This is a view of the optical sensors of the Basis Peak, Garmin 225, TomTom Cardio Runner, and the Garmin 235 (left to right).

2 Testing Optical Heart Rate Monitors

To evaluate the accuracy in a more quantifiable manner I've analyzed the heart rate of readings of several optical heart rate monitors compared with a chest strap based monitor. I've spent months gathering over 1 million data points, and developing analysis software defined patterns in the data. I found two factors that influence the accuracy; temperature and rate of change of heart rate (delta HR, or ΔHR). I'm defining ΔHR as the difference between the highest and lowest heart rate values recorded using the chest strap in the preceding 60 seconds, so a ΔHR of 5 could come from a heart rate range of 130 to 135.

  • About 78% of readings across all of the optical heart rate monitors is within 3 BPM of the correct reading. That's pretty grim in my opinion.
  • When the temperature is warm (between 68f/20c and 85f/20c) about 83% of readings across all of the optical heart rate monitors is within 3 BPM of the correct reading.
  • When the ΔHR is 5 BPM or less, about 85% of readings across all of the optical heart rate monitors is within three BPM of the correct reading.
  • When the temperature is warm (between 68f/20c and 85f/20c) and ΔHR is 5 BPM or less, about 90% of readings across all of the optical heart rate monitors is within three BPM of the correct reading.

2.1 Optical Heart Rate Monitors In The Warm

Because optical heart rate monitoring relies on blood flow to the skin, air temperature is an important factor in accuracy. In practice, the relationship is a little more complex than you might expect. Warmer temperatures will add heat stress to a runner, and blood will flow to the skin to help control temperature. However, the relationship between air temperature and heat stress on the runner will depend on exercise intensity, as high intensity will produce more heat to be dispersed. Heat stress will also depend on humidity, as the evaporative cooling of sweat is less effective. Another factor is BMI, as higher BMI values represent less effective surface area to volume ratio. Finally, the amount of clothing you wear will have an effect on both heat stress and localized blood flow. You'll notice that the accuracy at 40f/4c is fractionally better than at 50f/10c, and this is because I wear an arm warmer with a hole cut in it at lower temperatures. (I have experimented with wearing an arm warmer in moderate conditions, but the discomfort makes this a little impractical for me.) All this means that the temperatures shown below should not be taken as absolute, but as a general indication that temperature is an important factor, and optical heart rate monitors are probably impractical in cooler conditions for most runners.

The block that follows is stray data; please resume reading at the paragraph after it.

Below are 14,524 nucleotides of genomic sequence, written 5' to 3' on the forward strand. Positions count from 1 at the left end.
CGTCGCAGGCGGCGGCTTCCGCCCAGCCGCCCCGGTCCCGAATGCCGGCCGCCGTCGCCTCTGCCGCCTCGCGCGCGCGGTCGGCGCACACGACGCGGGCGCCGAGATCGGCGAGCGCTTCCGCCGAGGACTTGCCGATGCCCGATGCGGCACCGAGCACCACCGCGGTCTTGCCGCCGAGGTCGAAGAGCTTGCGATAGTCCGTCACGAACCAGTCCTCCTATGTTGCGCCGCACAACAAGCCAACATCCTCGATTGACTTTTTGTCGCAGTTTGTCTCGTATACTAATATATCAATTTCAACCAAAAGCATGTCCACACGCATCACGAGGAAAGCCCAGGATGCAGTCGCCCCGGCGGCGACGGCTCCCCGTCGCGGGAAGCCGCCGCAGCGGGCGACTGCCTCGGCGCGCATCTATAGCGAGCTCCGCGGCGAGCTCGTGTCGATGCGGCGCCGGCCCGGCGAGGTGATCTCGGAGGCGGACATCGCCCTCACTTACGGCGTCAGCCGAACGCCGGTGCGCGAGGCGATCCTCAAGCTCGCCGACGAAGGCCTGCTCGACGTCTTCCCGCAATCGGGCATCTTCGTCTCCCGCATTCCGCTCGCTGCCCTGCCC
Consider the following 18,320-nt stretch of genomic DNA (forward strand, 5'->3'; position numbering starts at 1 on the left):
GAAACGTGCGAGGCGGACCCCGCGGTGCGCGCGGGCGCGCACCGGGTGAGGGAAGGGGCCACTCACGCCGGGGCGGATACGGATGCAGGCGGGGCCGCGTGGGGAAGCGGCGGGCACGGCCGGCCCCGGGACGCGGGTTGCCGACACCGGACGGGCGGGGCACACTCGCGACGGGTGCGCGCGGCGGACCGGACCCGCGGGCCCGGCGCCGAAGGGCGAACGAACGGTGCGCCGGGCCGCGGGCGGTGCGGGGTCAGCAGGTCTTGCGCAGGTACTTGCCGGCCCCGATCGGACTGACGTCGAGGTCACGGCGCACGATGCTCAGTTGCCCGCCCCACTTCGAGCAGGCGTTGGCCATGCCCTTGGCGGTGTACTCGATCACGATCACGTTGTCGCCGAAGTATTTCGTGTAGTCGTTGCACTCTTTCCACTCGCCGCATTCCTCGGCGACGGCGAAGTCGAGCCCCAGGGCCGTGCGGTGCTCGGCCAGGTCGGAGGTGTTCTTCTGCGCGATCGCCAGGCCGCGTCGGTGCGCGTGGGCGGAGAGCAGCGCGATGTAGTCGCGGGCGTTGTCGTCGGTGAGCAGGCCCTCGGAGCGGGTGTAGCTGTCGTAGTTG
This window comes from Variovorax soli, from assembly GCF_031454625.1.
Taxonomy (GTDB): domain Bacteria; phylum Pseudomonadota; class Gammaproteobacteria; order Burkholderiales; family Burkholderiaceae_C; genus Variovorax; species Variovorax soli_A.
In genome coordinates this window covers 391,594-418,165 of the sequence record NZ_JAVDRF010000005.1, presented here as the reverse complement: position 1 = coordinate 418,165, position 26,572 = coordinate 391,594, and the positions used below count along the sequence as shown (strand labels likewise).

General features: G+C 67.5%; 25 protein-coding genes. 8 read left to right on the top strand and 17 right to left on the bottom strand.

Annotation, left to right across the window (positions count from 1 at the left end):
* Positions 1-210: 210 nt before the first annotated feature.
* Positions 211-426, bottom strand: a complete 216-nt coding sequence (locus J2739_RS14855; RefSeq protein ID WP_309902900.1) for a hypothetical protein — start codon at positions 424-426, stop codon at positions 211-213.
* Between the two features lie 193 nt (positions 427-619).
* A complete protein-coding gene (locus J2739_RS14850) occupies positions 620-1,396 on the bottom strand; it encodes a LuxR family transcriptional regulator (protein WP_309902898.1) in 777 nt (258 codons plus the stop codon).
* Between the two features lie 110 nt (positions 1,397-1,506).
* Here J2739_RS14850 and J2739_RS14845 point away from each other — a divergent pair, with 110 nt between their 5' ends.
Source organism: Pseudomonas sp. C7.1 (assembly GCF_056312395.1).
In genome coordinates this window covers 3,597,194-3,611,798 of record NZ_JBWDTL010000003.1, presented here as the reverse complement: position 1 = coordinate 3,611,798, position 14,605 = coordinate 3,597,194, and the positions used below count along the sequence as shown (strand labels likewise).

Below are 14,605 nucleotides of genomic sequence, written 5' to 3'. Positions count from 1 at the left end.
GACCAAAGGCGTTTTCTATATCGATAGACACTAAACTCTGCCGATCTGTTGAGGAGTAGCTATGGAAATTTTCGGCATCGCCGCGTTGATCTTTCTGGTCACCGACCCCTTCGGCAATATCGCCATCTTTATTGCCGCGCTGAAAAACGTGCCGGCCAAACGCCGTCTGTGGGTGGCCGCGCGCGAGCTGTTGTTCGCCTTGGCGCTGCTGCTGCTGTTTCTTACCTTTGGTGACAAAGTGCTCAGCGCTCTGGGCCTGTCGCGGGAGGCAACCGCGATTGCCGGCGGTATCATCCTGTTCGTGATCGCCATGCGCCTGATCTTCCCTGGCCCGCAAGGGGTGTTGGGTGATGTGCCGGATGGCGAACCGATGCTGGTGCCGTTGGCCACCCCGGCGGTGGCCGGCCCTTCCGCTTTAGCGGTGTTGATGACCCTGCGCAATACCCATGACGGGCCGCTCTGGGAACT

The accuracy of all optical heart rate monitoring systems combined by temperature.

2.2 Accuracy and Rate Of Change Of Heart Rate

Another patent in my data is that optical heart rate monitors tended to do quite well if my heart rate is steady, but don't track changes in heart rate very well, and can often become completely lost. This means that I can slow up and the optical heart rate monitor reading can jump wildly high, or I can start a high intensity interval and the reading can drop. I'm using ΔHR to mean the difference between the highest and lowest heart rate values recorded using the chest strap in the preceding 60 seconds. Naturally, ΔHR and air temperature interact, so let's look at how optical heart rate monitors cope with changes in heart rate under ideal (68f/20c to 85f/20c) conditions. You'll notice a fairly rapid decline in accuracy as heart rate becomes a changeable.

The accuracy of all optical heart rate monitoring systems combined by ΔHR.